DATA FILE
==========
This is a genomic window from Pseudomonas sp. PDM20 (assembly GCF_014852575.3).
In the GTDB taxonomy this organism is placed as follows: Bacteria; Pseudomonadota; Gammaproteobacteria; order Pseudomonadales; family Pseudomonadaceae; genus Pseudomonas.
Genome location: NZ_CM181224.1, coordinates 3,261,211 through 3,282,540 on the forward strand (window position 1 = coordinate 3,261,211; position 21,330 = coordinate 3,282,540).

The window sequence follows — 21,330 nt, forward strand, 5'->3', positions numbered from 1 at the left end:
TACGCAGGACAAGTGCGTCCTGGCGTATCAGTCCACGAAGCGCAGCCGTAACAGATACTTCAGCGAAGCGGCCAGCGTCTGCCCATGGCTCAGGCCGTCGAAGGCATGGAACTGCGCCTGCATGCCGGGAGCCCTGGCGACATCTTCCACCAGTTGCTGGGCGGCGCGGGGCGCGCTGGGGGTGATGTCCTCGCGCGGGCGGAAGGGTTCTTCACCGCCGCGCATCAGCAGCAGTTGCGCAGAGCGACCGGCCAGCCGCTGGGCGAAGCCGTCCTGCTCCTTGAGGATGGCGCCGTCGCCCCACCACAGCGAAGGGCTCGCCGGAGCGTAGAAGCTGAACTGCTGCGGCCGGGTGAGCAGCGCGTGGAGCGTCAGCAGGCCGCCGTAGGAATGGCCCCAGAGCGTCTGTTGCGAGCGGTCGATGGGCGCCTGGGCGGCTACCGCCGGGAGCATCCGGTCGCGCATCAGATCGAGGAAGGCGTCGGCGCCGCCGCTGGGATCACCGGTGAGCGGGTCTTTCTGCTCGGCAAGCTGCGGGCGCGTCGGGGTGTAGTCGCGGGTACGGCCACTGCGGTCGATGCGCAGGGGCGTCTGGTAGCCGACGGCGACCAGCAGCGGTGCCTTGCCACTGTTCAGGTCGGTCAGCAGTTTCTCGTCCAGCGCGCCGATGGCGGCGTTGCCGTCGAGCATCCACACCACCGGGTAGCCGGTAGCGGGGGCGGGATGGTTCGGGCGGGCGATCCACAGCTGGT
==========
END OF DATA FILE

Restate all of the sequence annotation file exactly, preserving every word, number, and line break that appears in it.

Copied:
This is a genomic window from Pseudomonas sp. PDM20 (assembly GCF_014852575.3).
In the GTDB taxonomy this organism is placed as follows: Bacteria; Pseudomonadota; Gammaproteobacteria; order Pseudomonadales; family Pseudomonadaceae; genus Pseudomonas.
Genome location: NZ_CM181224.1, coordinates 3,261,211 through 3,282,540 on the forward strand (window position 1 = coordinate 3,261,211; position 21,330 = coordinate 3,282,540).

The window sequence follows — 21,330 nt, forward strand, 5'->3', positions numbered from 1 at the left end:
TACGCAGGACAAGTGCGTCCTGGCGTATCAGTCCACGAAGCGCAGCCGTAACAGATACTTCAGCGAAGCGGCCAGCGTCTGCCCATGGCTCAGGCCGTCGAAGGCATGGAACTGCGCCTGCATGCCGGGAGCCCTGGCGACATCTTCCACCAGTTGCTGGGCGGCGCGGGGCGCGCTGGGGGTGATGTCCTCGCGCGGGCGGAAGGGTTCTTCACCGCCGCGCATCAGCAGCAGTTGCGCAGAGCGACCGGCCAGCCGCTGGGCGAAGCCGTCCTGCTCCTTGAGGATGGCGCCGTCGCCCCACCACAGCGAAGGGCTCGCCGGAGCGTAGAAGCTGAACTGCTGCGGCCGGGTGAGCAGCGCGTGGAGCGTCAGCAGGCCGCCGTAGGAATGGCCCCAGAGCGTCTGTTGCGAGCGGTCGATGGGCGCCTGGGCGGCTACCGCCGGGAGCATCCGGTCGCGCATCAGATCGAGGAAGGCGTCGGCGCCGCCGCTGGGATCACCGGTGAGCGGGTCTTTCTGCTCGGCAAGCTGCGGGCGCGTCGGGGTGTAGTCGCGGGTACGGCCACTGCGGTCGATGCGCAGGGGCGTCTGGTAGCCGACGGCGACCAGCAGCGGTGCCTTGCCACTGTTCAGGTCGGTCAGCAGTTTCTCGTCCAGCGCGCCGATGGCGGCGTTGCCGTCGAGCATCCACACCACCGGGTAGCCGGTAGCGGGGGCGGGATGGTTCGGGCGGGCGATCCACAGCTGGT